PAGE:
U.S. Water News Online
Near Twin Falls levels are 150 times the highest levels ever found
in lakes in the northeastern U.S.
TWIN FALLS, Idaho -- New research in Idaho shows high
concentrations of toxic mercury in a reservoir that is popular for
its walleye. Some scientists suspect that gold mines across the
border in Nevada are responsible.
Among them is Michael Abbott, an atmospheric scientist with the
Idaho National Laboratory (INL), who spoke to Utah's Statewide
Mercury Work Group, which is grappling with worrisome mercury levels
in at least two water bodies and two species of waterfowl.
In monitoring regional air quality, Abbott found that mercury
levels increased as much as 70 percent when winds blew from the
southwest. The area includes mines belonging to Newmont Mining,
Barrick Goldstrike, Placer Dome and Queenstake Resources.
"The mines are the only sources big enough to cause those peaks,"
Abbott told the Idaho Statesman newspaper.
Since 2002, the Idaho Department of Health and Welfare has warned
people to limit the number of fish they eat that come from the Salmon
Falls Reservoir, south of Twin Falls.
In tests made since August, state Department of Environmental
Quality officials now say they have detected mercury levels in the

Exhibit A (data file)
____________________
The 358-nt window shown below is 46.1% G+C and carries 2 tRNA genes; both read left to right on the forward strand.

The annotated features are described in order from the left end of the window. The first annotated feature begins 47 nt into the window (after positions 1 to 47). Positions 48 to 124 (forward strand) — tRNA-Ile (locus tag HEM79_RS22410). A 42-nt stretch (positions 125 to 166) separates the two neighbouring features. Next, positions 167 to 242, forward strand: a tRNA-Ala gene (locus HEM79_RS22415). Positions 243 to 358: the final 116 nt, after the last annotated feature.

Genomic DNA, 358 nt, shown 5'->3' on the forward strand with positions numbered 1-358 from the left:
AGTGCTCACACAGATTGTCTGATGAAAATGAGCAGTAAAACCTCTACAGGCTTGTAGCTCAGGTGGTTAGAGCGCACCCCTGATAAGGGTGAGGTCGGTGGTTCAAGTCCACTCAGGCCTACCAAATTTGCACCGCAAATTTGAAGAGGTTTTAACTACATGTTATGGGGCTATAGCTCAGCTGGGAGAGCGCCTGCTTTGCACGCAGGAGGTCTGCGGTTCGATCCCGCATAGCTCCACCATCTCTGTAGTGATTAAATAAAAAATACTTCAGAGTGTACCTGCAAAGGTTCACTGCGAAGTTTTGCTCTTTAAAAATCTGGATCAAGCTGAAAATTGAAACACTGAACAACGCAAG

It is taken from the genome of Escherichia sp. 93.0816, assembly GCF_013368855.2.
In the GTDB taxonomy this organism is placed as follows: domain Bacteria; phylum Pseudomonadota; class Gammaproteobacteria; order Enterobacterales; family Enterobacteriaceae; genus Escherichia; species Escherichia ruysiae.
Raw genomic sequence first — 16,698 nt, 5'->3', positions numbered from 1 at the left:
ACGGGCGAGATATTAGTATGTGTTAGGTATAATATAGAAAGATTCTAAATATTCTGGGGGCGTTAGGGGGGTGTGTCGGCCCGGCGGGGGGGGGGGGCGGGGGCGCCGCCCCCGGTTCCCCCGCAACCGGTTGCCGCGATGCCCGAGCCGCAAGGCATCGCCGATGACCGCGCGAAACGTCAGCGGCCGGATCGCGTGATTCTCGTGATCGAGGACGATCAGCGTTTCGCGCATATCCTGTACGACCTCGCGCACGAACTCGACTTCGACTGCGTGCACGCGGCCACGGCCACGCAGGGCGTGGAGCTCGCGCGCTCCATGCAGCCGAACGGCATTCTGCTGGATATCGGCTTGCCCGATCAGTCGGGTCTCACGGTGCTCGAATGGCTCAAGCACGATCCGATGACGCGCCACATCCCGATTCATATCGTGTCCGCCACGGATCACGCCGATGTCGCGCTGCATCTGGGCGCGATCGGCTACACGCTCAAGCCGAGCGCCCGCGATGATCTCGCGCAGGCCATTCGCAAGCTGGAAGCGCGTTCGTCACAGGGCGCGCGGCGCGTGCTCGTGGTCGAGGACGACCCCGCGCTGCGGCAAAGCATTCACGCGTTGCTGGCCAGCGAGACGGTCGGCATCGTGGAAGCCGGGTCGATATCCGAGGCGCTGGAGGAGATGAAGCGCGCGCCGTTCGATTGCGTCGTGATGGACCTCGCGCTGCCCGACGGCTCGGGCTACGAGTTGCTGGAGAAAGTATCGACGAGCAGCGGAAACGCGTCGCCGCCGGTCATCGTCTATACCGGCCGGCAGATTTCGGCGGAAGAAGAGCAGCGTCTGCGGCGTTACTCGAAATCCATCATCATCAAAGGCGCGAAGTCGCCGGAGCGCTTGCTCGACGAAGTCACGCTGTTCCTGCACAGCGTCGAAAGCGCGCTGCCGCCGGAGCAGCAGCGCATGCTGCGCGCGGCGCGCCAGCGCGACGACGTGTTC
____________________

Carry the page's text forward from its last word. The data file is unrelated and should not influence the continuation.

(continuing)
reservoir that are 150 times the highest levels ever found in lakes
in the northeastern United States, which have been doused with
mercury from nearby coal-fired power plants.
State environmental regulators say evidence isn't conclusive that
mercury in the reservoir is from the mines. In addition, there's no
specific information about any mercury-related health problems that
may have resulted from exposure to high mercury levels in the Salmon
Still, officials say people should take note.
"Nobody's ever seen a hot spot like this before," said Mike
DuBois, an air quality analyst at the Idaho Department of
Environmental Quality. He also said that other Idaho watersheds could
be at risk if the mines are the reason for the high mercury levels.
His agency wants to single out the origins of the mercury pollution
so that it can begin measures to clean the reservoir.
Utah hopes to learn from Idaho how to monitor and clean up methyl
mercury, a toxic chemical that builds up in the food chain and, if
accumulated in high enough levels, causes neurological damage in
The Nevada gold mines have voluntarily reduced emissions of
mercury by about three-fourths from the levels that were being
emitted before 2002, according to Nevada officials. Mercury is
expelled into the atmosphere when ore is processed. The officials say
the four mines have slashed output from more than 15,000 pounds
annually in 2002 to about 4,000 pounds in 2004.
To cut emissions, the mining companies have installed scrubbers on
smokestacks to capture mercury before it enters the air.
"Monitoring and record keeping, those are the right things to do
and not a huge burden on us," said John Mudge, Newmont Mining's
director of environmental affairs.
The INL's Abbot continues to collect air samples and hopes to
pinpoint the source of the mercury.
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